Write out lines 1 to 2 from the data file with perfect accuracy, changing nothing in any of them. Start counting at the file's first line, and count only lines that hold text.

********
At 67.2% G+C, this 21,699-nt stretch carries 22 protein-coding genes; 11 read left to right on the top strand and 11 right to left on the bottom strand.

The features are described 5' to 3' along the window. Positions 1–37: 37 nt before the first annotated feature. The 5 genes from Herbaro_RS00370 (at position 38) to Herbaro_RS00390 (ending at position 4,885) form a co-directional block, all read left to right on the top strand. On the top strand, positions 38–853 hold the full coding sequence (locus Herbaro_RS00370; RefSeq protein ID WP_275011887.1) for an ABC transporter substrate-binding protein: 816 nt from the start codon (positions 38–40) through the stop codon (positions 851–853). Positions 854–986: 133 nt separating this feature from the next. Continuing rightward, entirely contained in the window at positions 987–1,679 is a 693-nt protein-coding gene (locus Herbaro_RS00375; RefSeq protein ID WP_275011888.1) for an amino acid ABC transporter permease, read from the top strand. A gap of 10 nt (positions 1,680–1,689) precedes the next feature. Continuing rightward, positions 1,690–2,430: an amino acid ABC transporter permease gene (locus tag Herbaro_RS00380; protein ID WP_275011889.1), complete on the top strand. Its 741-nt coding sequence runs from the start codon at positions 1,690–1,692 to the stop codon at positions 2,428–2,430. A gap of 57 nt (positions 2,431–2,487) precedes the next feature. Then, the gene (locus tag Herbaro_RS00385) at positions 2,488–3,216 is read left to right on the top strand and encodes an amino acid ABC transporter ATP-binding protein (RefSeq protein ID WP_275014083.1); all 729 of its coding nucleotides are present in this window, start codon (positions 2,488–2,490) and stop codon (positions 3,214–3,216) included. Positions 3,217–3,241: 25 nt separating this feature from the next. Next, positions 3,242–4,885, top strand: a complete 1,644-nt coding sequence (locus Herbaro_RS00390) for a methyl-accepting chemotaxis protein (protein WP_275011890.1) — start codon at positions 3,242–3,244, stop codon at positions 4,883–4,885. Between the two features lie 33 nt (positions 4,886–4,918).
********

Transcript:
At 67.2% G+C, this 21,699-nt stretch carries 22 protein-coding genes; 11 read left to right on the top strand and 11 right to left on the bottom strand.

The features are described 5' to 3' along the window. Positions 1–37: 37 nt before the first annotated feature. The 5 genes from Herbaro_RS00370 (at position 38) to Herbaro_RS00390 (ending at position 4,885) form a co-directional block, all read left to right on the top strand. On the top strand, positions 38–853 hold the full coding sequence (locus Herbaro_RS00370; RefSeq protein ID WP_275011887.1) for an ABC transporter substrate-binding protein: 816 nt from the start codon (positions 38–40) through the stop codon (positions 851–853). Positions 854–986: 133 nt separating this feature from the next. Continuing rightward, entirely contained in the window at positions 987–1,679 is a 693-nt protein-coding gene (locus Herbaro_RS00375; RefSeq protein ID WP_275011888.1) for an amino acid ABC transporter permease, read from the top strand. A gap of 10 nt (positions 1,680–1,689) precedes the next feature. Continuing rightward, positions 1,690–2,430: an amino acid ABC transporter permease gene (locus tag Herbaro_RS00380; protein ID WP_275011889.1), complete on the top strand. Its 741-nt coding sequence runs from the start codon at positions 1,690–1,692 to the stop codon at positions 2,428–2,430. A gap of 57 nt (positions 2,431–2,487) precedes the next feature. Then, the gene (locus tag Herbaro_RS00385) at positions 2,488–3,216 is read left to right on the top strand and encodes an amino acid ABC transporter ATP-binding protein (RefSeq protein ID WP_275014083.1); all 729 of its coding nucleotides are present in this window, start codon (positions 2,488–2,490) and stop codon (positions 3,214–3,216) included. Positions 3,217–3,241: 25 nt separating this feature from the next. Next, positions 3,242–4,885, top strand: a complete 1,644-nt coding sequence (locus Herbaro_RS00390) for a methyl-accepting chemotaxis protein (protein WP_275011890.1) — start codon at positions 3,242–3,244, stop codon at positions 4,883–4,885. Between the two features lie 33 nt (positions 4,886–4,918).